Presidential Dogs

With all of the recent hoopla over when President Obama would get a dog and what type of dog it would be and where he will procure it, the Doggie Den is proud to present this article on Presidential Dogs.

Presidential Dog
While a dog may never lead the nation, Presidential canines have made many notable contributions.

Dogs: The Only Friends in Washington

According to President Calvin Coolidge, "Any man who does not like dogs and want them about does not deserve to be in the White House,"

Nearly every President has kept animals of one kind or another in and around the White House. In fact, Harry S. Truman once famously said, “If you want a friend in Washington, get a dog.’ The White House menagerie has included horses, sheep, silkworms, an alligator, cows, fowl, snakes, swine, tropical birds, fish, elephants, and of course, cats. However, the most common pet to live in the White House is the dog.

“Every president that has a pet seems to be better-liked by the public,” says Claire McLean, founder of the Presidential Pet Museum. “The dog-loving public seems to feel that they are much more real and down-to-earth if they have the same type of behavior as the average family.”

Only Millard Fillmore, Chester Arthur, Franklin Pierce, and James Polk didn’t have animal companions during their presidencies. Martin Van Buren didn’t have pets living with him, but he did accept a pair of tiger cubs from the Sultan of Oman. The tigers were sent immediately to a zoo.

According to Gail Miller, Director of Media Relations at the American Kennel Club, “Dogs give unconditional love and can even help reduce stress levels.” With the pressure inherent in the job of President and leader of the free world, it’s no wonder so many Presidents have kept dogs at the White House. Miller continues, “And, from an image standpoint, nothing humanizes a candidate more than seeing him lovingly dote on his pet or toss a ball around on the White House lawn."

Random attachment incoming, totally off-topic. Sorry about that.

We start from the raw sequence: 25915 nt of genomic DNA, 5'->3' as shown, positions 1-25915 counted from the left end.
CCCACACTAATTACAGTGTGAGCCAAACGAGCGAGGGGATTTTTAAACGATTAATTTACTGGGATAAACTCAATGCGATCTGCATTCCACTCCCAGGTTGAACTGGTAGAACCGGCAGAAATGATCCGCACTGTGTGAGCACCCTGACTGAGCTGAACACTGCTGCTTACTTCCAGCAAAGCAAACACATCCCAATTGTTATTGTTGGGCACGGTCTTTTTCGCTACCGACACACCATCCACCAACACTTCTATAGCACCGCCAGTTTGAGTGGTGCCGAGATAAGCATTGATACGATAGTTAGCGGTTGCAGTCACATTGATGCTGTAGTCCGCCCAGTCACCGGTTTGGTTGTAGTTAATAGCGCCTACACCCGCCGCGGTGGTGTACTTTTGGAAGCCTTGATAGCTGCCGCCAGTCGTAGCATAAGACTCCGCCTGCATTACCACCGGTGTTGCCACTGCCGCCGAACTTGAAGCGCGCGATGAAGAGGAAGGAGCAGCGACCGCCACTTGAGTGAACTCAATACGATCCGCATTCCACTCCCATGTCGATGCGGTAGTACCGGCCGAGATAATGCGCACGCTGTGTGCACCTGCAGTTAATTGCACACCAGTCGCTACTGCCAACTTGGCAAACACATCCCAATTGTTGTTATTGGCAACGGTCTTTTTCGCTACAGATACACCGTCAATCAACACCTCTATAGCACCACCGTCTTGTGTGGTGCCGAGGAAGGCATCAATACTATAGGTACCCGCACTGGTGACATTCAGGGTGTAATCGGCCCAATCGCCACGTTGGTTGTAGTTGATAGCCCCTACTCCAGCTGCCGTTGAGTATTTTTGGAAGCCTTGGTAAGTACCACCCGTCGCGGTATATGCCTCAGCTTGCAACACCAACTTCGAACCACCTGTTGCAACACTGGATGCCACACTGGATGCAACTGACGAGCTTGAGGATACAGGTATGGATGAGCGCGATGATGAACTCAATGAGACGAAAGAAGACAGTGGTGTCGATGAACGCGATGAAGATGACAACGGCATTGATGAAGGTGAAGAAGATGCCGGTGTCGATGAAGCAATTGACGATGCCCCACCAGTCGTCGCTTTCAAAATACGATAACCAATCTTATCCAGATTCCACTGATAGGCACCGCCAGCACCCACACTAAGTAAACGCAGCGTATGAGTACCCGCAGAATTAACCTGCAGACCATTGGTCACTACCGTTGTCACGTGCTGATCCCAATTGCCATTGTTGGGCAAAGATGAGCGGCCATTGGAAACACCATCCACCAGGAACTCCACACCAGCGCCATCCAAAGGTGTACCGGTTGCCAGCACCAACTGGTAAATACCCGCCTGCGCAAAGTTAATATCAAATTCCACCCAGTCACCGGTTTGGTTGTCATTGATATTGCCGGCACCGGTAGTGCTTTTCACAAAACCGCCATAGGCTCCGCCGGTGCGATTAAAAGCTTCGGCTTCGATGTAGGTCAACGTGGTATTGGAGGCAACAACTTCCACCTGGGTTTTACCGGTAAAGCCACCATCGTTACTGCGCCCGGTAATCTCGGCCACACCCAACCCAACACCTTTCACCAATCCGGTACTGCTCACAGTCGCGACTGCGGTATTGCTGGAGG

Diplomatic Pets in the White House

Pets in the White House have virtually become celebrities, often used to promote a favorite cause of the President or First Lady or to smooth diplomatic relations. In 1942, Franklin Delano Roosevelt’s Scottish Terrier Fala gave away all of her rubber toys to promote a drive to collect scrap rubber for the war effort.

FDR's Dog
A statue of Franklin Roosevelt’s dog Fala at a memorial in Washington DC.

At the height of the Cold War, President Kennedy was given the gift of a mutt named Pushinka by then Premier of the Soviet Union, Nikita Khrushchev. Liberty, President Ford’s dog, donated one of her puppies to a guide dog program for the blind in 1975, publicizing this cause and encouraging others to donate puppies for training as assistance dogs.

Dogs as Celebrities